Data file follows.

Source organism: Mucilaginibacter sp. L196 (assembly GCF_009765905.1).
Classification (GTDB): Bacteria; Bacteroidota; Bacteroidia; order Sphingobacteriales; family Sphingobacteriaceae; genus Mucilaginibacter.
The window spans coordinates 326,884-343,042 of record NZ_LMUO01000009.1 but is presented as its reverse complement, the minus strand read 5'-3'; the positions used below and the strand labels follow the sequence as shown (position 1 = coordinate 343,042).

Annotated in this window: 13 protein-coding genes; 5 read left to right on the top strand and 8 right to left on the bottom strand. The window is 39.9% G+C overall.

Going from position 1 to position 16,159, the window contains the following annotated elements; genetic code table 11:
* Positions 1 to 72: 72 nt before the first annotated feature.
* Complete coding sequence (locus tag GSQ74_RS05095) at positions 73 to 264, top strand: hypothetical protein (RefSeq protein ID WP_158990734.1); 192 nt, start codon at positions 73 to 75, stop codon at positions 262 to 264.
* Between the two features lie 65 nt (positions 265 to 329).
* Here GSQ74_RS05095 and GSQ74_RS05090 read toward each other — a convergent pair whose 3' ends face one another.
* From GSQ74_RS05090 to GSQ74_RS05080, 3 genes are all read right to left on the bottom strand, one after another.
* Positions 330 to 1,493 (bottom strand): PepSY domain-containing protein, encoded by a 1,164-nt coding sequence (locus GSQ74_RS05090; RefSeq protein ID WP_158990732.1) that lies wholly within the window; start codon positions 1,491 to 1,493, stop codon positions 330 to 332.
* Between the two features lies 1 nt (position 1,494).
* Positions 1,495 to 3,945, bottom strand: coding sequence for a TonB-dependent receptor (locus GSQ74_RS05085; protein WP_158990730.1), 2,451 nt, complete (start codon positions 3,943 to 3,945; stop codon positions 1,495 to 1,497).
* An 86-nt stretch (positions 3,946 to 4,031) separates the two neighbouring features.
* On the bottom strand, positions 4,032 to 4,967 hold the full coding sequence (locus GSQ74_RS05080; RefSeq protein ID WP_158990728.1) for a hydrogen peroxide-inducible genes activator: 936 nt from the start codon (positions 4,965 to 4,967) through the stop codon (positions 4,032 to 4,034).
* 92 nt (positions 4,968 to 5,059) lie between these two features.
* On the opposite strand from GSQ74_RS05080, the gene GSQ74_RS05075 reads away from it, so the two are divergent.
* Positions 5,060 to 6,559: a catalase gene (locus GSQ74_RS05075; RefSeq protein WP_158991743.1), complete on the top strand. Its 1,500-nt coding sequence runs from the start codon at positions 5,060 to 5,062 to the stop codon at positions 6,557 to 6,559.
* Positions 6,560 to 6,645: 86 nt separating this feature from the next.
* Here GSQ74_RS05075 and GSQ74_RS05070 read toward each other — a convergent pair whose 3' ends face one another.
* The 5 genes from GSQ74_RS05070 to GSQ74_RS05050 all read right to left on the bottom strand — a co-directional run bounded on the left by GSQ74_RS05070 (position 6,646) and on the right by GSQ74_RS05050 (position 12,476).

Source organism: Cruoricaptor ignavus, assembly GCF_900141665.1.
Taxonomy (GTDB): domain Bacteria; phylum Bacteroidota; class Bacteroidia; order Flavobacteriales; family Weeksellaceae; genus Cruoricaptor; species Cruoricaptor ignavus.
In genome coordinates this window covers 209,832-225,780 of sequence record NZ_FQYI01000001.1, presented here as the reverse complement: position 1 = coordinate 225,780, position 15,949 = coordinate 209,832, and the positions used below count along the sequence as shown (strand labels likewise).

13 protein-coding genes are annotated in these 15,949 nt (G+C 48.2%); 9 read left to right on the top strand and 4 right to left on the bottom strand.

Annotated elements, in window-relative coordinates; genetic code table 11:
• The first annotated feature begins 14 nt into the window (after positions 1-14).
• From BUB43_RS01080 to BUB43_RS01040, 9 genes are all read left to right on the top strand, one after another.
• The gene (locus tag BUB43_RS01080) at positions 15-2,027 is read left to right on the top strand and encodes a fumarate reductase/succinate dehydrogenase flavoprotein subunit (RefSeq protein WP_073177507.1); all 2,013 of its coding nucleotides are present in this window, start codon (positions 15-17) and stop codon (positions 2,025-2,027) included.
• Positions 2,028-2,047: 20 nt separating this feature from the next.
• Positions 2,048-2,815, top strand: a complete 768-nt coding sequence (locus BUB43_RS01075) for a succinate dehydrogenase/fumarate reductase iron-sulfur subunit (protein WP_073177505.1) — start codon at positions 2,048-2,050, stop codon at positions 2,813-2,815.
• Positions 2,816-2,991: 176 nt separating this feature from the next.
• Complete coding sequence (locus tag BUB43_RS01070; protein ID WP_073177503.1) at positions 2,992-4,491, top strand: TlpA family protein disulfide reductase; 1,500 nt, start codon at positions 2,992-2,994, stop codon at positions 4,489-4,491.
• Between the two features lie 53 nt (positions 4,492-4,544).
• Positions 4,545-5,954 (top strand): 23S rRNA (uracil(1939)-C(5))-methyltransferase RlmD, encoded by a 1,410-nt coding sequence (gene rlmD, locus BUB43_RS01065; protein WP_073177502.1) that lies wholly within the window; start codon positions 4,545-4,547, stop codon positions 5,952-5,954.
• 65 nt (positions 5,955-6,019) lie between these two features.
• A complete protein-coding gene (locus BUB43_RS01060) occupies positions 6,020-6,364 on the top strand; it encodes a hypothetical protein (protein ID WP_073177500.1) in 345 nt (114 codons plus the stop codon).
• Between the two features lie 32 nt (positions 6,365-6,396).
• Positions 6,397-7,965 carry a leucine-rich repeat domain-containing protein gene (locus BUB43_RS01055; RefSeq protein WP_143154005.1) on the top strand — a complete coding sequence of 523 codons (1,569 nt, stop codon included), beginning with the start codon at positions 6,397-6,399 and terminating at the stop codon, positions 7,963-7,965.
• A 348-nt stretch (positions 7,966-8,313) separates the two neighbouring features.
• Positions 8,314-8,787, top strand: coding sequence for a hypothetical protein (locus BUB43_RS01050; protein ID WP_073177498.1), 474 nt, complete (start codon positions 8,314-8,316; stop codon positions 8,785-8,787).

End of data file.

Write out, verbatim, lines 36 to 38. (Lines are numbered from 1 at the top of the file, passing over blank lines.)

• 65 nt (positions 5,955-6,019) lie between these two features.
• A complete protein-coding gene (locus BUB43_RS01060) occupies positions 6,020-6,364 on the top strand; it encodes a hypothetical protein (protein ID WP_073177500.1) in 345 nt (114 codons plus the stop codon).
• Between the two features lie 32 nt (positions 6,365-6,396).